Compensatory education is a well-established remedy for deprivations of special education services, recognized in Massachusetts at least since Pihl v. Massachusetts Dep’t of Educ., 9 F.3d 184 (1st Cir. 1993). The purpose behind compensatory relief is to make the student whole by providing services that place the student in the position that he or she would have occupied if the services been delivered in a timely manner. The remedy is an equitable one that has been characterized as broad and flexible. In some cases, school districts (or, when disputes occur, courts, administrative hearing officers, and state complaint agencies) have used a “one-for-one” approach, calculating the hours or days of services that the student missed and ensuring that the student receives compensatory services of the same type and in the same amount. At other times, compensatory services may differ in type or amount from those the student missed, with the goal of redressing the deprivation by meeting the student’s current needs. Continue reading
In a recently published article, the Boston Globe reports that during this past spring, many school districts across the state asked parents to forgo their children’s special education rights by signing waivers releasing the districts from important special education obligations. These waivers have included releasing districts from providing IEP-related services and programming, conducting special education assessments, and issuing IEPs within state and federal timelines. That districts would request such waivers is concerning enough, in light of clear federal and state guidance that districts must adhere to these obligations despite the COVID-19 crisis. Further concerning is how districts have presented these waivers. Attorneys, parents, and advocates have stated that districts have portrayed the signing of these waivers as a necessary condition for parents to get IEP Team meetings scheduled or for certain services to continue. As a result, many less informed or less assertive parents consented to the waivers, misled by the districts to believe that they had no choice but to do so if they wanted their children to receive assessments, services, or meetings to which the families were in fact already entitled. Continue reading
As most Massachusetts residents know, on March 15, 2020 Governor Charlie Baker ordered all public and private schools in the Commonwealth to cease in-person instruction through April 6, 2020. That restriction was later extended through the end of the 2019-2020 school year. The Massachusetts Department of Elementary and Secondary Education (“DESE”) directed school districts to provide students (including special education students) with remote instruction during that time. With the 2019-2020 school year drawing to a close, DESE been considering summer school programs and looking toward the reopening of school in the fall. DESE has issued the following guidance on those subjects:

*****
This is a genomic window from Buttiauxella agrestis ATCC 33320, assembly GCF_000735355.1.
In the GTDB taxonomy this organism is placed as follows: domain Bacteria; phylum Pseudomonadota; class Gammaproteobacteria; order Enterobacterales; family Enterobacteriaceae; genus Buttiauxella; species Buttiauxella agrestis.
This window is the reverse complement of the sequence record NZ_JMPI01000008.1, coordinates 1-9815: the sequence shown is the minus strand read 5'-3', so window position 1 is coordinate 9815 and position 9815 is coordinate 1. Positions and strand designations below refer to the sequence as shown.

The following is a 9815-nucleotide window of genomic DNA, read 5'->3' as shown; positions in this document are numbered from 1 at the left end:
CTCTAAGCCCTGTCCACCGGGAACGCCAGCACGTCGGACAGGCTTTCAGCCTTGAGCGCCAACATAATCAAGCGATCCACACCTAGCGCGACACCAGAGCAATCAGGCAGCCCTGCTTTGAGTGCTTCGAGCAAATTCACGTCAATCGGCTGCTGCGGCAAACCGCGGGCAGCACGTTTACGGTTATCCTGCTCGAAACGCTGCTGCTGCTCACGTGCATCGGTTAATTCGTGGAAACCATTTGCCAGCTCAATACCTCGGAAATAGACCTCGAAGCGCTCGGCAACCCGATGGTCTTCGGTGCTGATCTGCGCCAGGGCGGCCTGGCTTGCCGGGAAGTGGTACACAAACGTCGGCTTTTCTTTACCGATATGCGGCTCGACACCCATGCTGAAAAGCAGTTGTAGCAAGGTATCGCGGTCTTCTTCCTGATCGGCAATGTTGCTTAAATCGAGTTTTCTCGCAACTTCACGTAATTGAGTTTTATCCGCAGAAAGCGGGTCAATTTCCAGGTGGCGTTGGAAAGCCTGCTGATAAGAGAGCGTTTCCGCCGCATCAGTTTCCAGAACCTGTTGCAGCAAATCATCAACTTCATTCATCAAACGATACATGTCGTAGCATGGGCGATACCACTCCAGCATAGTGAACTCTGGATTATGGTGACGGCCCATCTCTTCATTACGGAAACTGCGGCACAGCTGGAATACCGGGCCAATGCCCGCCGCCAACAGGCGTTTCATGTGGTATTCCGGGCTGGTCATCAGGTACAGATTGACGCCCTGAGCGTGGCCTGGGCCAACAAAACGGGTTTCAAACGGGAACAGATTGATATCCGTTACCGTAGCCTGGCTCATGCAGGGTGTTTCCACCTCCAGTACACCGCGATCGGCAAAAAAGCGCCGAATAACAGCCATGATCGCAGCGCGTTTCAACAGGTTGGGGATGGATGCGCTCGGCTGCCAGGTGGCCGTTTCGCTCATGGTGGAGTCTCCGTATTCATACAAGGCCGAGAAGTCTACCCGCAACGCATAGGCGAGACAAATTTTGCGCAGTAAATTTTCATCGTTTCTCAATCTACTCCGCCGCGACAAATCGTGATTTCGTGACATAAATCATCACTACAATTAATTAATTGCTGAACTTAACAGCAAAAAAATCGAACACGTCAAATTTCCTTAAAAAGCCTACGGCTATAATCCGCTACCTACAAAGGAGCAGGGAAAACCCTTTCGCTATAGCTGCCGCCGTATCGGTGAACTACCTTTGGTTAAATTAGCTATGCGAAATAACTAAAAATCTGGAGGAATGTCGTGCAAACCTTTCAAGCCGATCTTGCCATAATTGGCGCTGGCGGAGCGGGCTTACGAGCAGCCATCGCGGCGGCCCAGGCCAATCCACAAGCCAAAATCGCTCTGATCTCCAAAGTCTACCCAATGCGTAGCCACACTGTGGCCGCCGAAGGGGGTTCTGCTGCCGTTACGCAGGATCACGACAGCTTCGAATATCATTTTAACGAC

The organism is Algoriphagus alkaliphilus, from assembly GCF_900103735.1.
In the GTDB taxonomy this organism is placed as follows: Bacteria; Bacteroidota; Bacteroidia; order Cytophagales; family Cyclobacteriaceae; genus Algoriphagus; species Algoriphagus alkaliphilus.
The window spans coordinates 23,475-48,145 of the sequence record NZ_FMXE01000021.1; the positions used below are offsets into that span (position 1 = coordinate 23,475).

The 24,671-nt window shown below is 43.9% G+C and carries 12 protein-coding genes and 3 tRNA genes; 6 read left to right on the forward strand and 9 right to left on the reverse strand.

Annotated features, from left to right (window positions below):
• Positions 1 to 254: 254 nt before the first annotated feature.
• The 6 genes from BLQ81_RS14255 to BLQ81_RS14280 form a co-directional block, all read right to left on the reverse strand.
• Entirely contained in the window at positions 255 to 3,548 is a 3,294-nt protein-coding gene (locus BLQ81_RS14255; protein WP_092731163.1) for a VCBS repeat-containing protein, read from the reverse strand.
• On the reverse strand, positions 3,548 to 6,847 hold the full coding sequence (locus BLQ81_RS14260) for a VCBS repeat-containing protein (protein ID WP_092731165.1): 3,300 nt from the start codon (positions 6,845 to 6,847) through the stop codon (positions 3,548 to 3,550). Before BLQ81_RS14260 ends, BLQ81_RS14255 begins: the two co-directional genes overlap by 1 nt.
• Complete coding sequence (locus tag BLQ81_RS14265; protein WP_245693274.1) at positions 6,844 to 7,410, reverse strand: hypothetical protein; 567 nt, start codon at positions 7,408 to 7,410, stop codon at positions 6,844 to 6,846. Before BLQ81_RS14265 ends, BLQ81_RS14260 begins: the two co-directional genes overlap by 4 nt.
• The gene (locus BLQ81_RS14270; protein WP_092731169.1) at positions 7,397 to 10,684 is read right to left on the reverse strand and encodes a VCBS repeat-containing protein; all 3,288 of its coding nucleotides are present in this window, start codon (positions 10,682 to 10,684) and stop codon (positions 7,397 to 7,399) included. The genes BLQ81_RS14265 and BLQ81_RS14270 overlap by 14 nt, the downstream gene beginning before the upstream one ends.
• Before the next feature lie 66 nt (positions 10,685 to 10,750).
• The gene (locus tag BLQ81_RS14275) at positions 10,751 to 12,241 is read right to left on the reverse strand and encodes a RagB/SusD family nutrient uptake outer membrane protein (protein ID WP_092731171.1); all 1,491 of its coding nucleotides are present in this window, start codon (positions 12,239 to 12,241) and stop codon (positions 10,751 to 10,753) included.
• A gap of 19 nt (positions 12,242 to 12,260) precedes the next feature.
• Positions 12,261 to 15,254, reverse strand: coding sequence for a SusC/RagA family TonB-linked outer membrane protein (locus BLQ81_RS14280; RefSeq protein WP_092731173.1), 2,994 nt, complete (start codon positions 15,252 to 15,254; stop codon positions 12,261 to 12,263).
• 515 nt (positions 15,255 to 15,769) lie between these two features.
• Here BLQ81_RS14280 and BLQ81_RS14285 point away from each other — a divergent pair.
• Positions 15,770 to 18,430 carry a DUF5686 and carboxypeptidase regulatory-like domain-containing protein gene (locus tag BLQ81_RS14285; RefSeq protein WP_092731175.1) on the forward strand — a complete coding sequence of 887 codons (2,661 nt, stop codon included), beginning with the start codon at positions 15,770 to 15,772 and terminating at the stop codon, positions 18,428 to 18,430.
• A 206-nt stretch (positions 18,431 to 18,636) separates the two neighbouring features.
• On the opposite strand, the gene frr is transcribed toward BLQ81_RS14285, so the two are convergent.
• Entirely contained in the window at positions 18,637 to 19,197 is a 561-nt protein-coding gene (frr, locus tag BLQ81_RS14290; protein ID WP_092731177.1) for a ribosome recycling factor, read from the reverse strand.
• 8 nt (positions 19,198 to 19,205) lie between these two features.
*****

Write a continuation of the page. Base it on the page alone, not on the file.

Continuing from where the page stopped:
- On June 4, 2020, DESE Commissioner Jeffrey C. Riley issued “Initial Summer School Re-Opening Guidance.”
- On June 7, 2020, Senior Associate Commissioner and State Director of Special Education Russell Johnston issued “Guidance on Summer 2020 Special Education Services.”
- On June 25, 2020, Commissioner Riley issued “Initial Fall School Reopening Guidance,” including “Initial Fall Special Education Guidance” (Appendix C).
- On July 1, 2020, Commissioner Riley issued “Comprehensive Summer School Guidance,” which supersedes the June 4 initial guidance.
The Bureau of Special Education Appeals (“BSEA”), the state’s administrative body that handles special education cases, has recently issued Standing Orders to address the challenges presented by COVID-19. In order to comply with federal and state mandates requiring that special education timelines be maintained during this global pandemic, the BSEA has ordered that it will continue to hold resolution proceedings (which include Due Process Hearings). In light of the state’s closure and re-opening plans, these resolution proceedings shall be done remotely or virtually and not in-person until further notice. Any requests for a change in date of the resolution proceedings, location of the proceedings, and/or mediums from which to conduct these proceedings must be made to the individual Hearing Officer assigned to the case. Continue reading